Dear TSA, Shoes On Or Shoes Off?

While going through the TSA checkpoint at Dulles International Airport (IAD) today, I noticed the following sign:

I have previously written about how I am better than you at the airport because I am not required to take my shoes off at TSA security checkpoints and that this either undermines security (if shoes are truly dangerous) or proves that shoes are in fact NOT dangerous and that shoe removal is therefore unnecessary.

Now the Transportation Security Administration has come out with this new policy, further undermining their position that shoes are inherently dangerous.  As I stated in my previous post:

As soon as you start making exceptions to the rules, you make the rules pointless and open to exploitation.  If the rules are unnecessary for a subset of the population, then they are inherently unnecessary.  If, on the other hand, shoe and belt removal are vital to the security of this nation, then every person who passes through TSA checkpoints should be required to comply with these rules without exception.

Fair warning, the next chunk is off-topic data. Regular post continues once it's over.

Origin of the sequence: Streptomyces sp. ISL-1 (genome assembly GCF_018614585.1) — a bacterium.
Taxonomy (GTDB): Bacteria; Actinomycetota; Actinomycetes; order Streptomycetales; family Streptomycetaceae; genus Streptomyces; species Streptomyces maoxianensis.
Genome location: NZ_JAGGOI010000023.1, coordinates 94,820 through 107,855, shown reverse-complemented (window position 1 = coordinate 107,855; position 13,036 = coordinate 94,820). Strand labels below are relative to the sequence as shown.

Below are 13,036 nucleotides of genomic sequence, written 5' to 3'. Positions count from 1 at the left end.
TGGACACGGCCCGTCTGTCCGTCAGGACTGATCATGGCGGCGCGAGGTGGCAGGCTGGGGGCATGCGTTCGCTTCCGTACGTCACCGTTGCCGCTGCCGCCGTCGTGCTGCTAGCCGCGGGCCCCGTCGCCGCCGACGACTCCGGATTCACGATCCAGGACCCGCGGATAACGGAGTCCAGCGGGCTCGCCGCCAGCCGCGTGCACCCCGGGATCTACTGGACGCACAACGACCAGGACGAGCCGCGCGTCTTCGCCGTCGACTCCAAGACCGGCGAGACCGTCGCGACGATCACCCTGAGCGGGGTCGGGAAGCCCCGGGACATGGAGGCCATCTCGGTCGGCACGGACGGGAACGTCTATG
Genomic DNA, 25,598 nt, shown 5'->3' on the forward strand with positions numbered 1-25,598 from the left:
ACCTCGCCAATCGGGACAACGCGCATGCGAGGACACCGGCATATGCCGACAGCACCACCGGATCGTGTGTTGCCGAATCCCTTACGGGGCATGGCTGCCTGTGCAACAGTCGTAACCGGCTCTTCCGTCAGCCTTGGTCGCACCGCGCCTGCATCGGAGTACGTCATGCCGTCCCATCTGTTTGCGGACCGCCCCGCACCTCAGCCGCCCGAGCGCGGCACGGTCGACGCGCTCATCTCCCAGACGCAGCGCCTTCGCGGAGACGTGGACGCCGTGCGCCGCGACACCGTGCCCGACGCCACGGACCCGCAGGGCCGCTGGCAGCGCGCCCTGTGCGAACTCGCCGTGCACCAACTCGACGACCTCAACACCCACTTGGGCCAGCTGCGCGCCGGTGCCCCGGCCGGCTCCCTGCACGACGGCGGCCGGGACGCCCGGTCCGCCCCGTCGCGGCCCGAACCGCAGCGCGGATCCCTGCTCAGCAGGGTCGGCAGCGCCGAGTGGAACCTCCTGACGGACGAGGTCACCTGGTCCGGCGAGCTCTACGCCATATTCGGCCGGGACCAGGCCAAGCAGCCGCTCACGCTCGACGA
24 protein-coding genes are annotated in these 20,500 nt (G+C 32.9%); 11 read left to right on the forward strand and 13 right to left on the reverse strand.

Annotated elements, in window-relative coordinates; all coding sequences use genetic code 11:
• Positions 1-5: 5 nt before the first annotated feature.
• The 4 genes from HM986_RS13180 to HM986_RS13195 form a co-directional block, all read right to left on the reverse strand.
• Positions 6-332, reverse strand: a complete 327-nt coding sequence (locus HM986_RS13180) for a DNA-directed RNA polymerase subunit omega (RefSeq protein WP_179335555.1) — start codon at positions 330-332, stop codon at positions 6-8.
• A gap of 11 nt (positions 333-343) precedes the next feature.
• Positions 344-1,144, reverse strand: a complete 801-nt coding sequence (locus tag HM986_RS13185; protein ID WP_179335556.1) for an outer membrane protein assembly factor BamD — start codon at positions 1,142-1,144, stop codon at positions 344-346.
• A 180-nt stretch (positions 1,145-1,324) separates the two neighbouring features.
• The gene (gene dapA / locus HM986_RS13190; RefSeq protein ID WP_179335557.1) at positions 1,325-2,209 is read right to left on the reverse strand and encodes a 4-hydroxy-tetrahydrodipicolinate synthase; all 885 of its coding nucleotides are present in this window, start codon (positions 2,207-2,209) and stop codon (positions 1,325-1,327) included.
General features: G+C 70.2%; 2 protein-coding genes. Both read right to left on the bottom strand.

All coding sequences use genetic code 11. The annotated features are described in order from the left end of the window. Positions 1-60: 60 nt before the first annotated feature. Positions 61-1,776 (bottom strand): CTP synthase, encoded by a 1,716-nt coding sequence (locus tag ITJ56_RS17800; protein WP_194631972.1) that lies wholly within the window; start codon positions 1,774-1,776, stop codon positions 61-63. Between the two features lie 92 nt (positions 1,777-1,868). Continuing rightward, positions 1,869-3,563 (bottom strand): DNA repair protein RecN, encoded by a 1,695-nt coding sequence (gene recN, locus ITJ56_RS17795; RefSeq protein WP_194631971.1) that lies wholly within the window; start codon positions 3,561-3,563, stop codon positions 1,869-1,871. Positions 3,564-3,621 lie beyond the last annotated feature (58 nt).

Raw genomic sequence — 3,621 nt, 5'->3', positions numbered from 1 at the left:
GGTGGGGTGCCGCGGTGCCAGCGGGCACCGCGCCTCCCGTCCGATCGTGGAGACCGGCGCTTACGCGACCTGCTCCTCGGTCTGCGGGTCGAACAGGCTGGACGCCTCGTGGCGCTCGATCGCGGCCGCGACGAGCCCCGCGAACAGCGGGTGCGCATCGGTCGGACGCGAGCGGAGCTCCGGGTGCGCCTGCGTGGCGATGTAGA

The TSA website states “[s]hoes remain a potential concealment technique that TSA takes seriously, but intelligence and history have shown that allowing passengers of this age to leave their shoes on poses little risk to aviation security”.  It could just as easily say:

Dear Terrorists, We understand how little you value life, even the lives of your children, so please use their shoes to conceal weapons in such a way that could defeat the security measures we have in place.  Thanks!  Your Friends at the TSA

TSA insists that shoes are dangerous, yet they have now opened up two routes for their security measures to be circumvented.  Make up your mind, TSA.


2 thoughts on “Dear TSA, Shoes On Or Shoes Off?

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